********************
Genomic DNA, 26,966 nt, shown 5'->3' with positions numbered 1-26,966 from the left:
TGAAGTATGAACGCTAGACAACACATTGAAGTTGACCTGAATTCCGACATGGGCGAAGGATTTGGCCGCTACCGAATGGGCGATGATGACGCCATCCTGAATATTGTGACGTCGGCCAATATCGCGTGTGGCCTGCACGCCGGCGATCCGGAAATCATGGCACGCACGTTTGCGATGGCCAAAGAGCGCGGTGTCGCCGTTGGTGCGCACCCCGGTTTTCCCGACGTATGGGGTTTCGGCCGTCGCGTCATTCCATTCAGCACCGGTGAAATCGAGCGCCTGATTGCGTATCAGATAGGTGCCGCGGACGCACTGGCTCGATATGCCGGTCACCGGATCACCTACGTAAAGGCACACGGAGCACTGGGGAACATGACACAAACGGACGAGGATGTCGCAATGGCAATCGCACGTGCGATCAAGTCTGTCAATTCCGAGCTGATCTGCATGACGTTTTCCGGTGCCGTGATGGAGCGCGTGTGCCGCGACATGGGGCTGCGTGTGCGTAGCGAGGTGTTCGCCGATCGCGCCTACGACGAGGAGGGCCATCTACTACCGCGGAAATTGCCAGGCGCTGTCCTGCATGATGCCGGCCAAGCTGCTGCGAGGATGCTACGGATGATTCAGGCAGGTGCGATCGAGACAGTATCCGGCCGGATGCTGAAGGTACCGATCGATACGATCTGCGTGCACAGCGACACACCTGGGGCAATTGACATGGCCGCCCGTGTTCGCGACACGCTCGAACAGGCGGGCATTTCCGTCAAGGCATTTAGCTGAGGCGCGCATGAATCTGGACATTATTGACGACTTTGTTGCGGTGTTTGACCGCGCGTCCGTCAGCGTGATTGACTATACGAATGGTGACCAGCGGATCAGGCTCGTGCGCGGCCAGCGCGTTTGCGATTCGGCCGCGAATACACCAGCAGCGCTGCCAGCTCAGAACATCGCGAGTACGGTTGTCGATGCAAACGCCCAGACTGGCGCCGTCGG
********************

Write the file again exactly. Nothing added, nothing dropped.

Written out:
Genomic DNA, 26,966 nt, shown 5'->3' with positions numbered 1-26,966 from the left:
TGAAGTATGAACGCTAGACAACACATTGAAGTTGACCTGAATTCCGACATGGGCGAAGGATTTGGCCGCTACCGAATGGGCGATGATGACGCCATCCTGAATATTGTGACGTCGGCCAATATCGCGTGTGGCCTGCACGCCGGCGATCCGGAAATCATGGCACGCACGTTTGCGATGGCCAAAGAGCGCGGTGTCGCCGTTGGTGCGCACCCCGGTTTTCCCGACGTATGGGGTTTCGGCCGTCGCGTCATTCCATTCAGCACCGGTGAAATCGAGCGCCTGATTGCGTATCAGATAGGTGCCGCGGACGCACTGGCTCGATATGCCGGTCACCGGATCACCTACGTAAAGGCACACGGAGCACTGGGGAACATGACACAAACGGACGAGGATGTCGCAATGGCAATCGCACGTGCGATCAAGTCTGTCAATTCCGAGCTGATCTGCATGACGTTTTCCGGTGCCGTGATGGAGCGCGTGTGCCGCGACATGGGGCTGCGTGTGCGTAGCGAGGTGTTCGCCGATCGCGCCTACGACGAGGAGGGCCATCTACTACCGCGGAAATTGCCAGGCGCTGTCCTGCATGATGCCGGCCAAGCTGCTGCGAGGATGCTACGGATGATTCAGGCAGGTGCGATCGAGACAGTATCCGGCCGGATGCTGAAGGTACCGATCGATACGATCTGCGTGCACAGCGACACACCTGGGGCAATTGACATGGCCGCCCGTGTTCGCGACACGCTCGAACAGGCGGGCATTTCCGTCAAGGCATTTAGCTGAGGCGCGCATGAATCTGGACATTATTGACGACTTTGTTGCGGTGTTTGACCGCGCGTCCGTCAGCGTGATTGACTATACGAATGGTGACCAGCGGATCAGGCTCGTGCGCGGCCAGCGCGTTTGCGATTCGGCCGCGAATACACCAGCAGCGCTGCCAGCTCAGAACATCGCGAGTACGGTTGTCGATGCAAACGCCCAGACTGGCGCCGTCGG